Who cares about San Francisco's (black and brown) prisoners?

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I knew Sup. Chris Daly was going to get slammed for his Feb. 23 vote against placing a $412 million earthquake-safety bond measure on the June ballot. I knew it when I heard him say the following: ''I care more about the people at the jail, the people who are there involuntarily, if we have a seismic incident, then I do about the rest of the people at 850 Bryant."Read more »

No pixels, please -- we're plastic

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Film and prints, like dinosaur bones and fossilized treasures, seem like ancient artifacts blown to the wayside in our digital age. We lost the mystery in photography when we introduced the point and shoot, erasing not only the physical labor but the ugly smiles, blinky eyes, and embarrassing angles. Where are the mistakes? The light leaks and fuzz on the lens? They’re making a comeback.

Obscure, eerie, and beautifully whimsical images galore will be on display starting Fri/26  at the RayKo Photo Center, as part of the third annual Plastic Camera Show.

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"Gonna Find Boyfriends Today" -- Myles Cooper USA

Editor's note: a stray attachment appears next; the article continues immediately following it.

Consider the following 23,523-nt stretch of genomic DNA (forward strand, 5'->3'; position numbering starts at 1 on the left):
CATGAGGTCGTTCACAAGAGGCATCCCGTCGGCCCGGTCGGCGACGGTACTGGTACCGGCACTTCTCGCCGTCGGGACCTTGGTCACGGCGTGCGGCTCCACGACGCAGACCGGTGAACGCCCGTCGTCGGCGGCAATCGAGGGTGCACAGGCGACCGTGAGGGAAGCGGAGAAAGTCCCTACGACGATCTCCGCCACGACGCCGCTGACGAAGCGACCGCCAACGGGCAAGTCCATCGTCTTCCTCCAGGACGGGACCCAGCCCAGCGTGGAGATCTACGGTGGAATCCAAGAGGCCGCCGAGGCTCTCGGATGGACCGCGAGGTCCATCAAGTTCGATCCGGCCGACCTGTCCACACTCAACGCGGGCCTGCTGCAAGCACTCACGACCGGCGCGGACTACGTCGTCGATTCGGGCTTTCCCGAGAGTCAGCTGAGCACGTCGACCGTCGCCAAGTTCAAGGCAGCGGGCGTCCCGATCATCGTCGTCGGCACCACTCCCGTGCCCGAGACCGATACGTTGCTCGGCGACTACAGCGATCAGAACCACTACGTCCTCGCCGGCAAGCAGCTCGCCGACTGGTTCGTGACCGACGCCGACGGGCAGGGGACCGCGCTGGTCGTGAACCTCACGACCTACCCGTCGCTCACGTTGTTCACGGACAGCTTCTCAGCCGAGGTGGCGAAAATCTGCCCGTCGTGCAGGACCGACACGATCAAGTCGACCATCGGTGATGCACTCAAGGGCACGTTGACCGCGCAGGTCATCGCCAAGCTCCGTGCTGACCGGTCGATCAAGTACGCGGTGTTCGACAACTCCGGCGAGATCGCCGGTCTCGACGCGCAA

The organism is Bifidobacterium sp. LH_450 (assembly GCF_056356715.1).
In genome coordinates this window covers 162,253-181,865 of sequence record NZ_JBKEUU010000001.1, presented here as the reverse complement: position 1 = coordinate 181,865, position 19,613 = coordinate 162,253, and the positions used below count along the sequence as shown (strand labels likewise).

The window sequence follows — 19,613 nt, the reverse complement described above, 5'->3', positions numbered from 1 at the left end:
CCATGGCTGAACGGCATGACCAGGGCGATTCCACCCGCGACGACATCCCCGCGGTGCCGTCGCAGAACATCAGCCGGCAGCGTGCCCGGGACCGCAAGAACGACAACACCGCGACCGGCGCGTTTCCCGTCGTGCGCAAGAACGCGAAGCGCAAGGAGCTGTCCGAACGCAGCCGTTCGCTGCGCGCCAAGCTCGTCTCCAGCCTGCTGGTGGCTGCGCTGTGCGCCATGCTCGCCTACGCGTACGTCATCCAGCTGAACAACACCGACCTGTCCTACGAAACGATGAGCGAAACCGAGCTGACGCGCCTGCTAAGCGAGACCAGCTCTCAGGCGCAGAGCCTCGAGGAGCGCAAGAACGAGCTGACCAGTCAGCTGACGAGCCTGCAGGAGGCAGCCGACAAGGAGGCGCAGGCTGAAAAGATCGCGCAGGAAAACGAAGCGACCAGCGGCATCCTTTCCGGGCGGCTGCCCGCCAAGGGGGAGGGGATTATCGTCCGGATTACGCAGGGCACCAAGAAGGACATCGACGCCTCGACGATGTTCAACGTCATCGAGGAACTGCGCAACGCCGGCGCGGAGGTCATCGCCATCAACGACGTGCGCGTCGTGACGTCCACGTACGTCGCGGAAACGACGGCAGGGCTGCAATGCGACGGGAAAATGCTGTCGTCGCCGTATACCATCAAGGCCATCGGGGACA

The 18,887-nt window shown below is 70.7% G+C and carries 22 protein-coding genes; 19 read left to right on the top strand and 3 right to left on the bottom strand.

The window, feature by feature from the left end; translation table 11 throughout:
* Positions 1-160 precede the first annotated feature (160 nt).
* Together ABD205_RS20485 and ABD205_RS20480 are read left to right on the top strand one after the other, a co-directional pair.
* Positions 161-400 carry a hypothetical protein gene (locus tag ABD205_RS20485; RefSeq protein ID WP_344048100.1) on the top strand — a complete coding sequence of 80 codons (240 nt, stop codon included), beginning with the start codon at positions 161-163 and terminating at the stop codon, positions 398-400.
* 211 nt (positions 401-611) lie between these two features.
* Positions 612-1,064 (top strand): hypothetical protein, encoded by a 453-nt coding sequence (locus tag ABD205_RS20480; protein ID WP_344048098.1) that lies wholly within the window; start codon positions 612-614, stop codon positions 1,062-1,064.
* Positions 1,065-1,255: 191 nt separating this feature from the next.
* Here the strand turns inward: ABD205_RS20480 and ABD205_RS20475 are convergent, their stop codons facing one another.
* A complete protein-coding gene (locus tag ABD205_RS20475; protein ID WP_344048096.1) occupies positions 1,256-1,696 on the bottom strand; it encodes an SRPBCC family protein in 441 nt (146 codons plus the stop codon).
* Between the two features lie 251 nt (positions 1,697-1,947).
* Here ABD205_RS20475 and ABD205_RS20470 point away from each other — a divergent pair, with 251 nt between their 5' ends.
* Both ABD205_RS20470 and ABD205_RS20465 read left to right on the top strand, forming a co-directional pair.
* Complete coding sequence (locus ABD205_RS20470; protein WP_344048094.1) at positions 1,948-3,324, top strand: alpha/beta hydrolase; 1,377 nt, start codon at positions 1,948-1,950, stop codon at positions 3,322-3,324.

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See video

What's as inspiring as Myles Cooper's 2010 anthem "Gonna Find Boyfriends Today"? The video for "Gonna Find Boyfriends Today," directed by another San Francisco talent, Skye Thorstenson. It's true. SF is home to singing strawberries, dancing cupcakes, Mr. Peanuts, cherubic choirs, floating hearts and flaming hearts. Find yourself a cutie and watch it.

Brother Theodore hallucinates on tap water

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In honor of the Brother Theodore documentary screening tonite (Thu/25) at Yerba Buena Center for the Arts, the time is ripe -- as ripe as rancid pork -- to dig into a YouTube treasure trove. Read more »

Ethics for political consultants?

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I got an email from Garry South today. He's the guy who used to run Gavin Newsom's campaign for governor. Now he's turned on his previous client. And he's sent out a message to political reporters explaining why Newsom -- the guy he was pushing for governor of California -- is actually a worthless hack.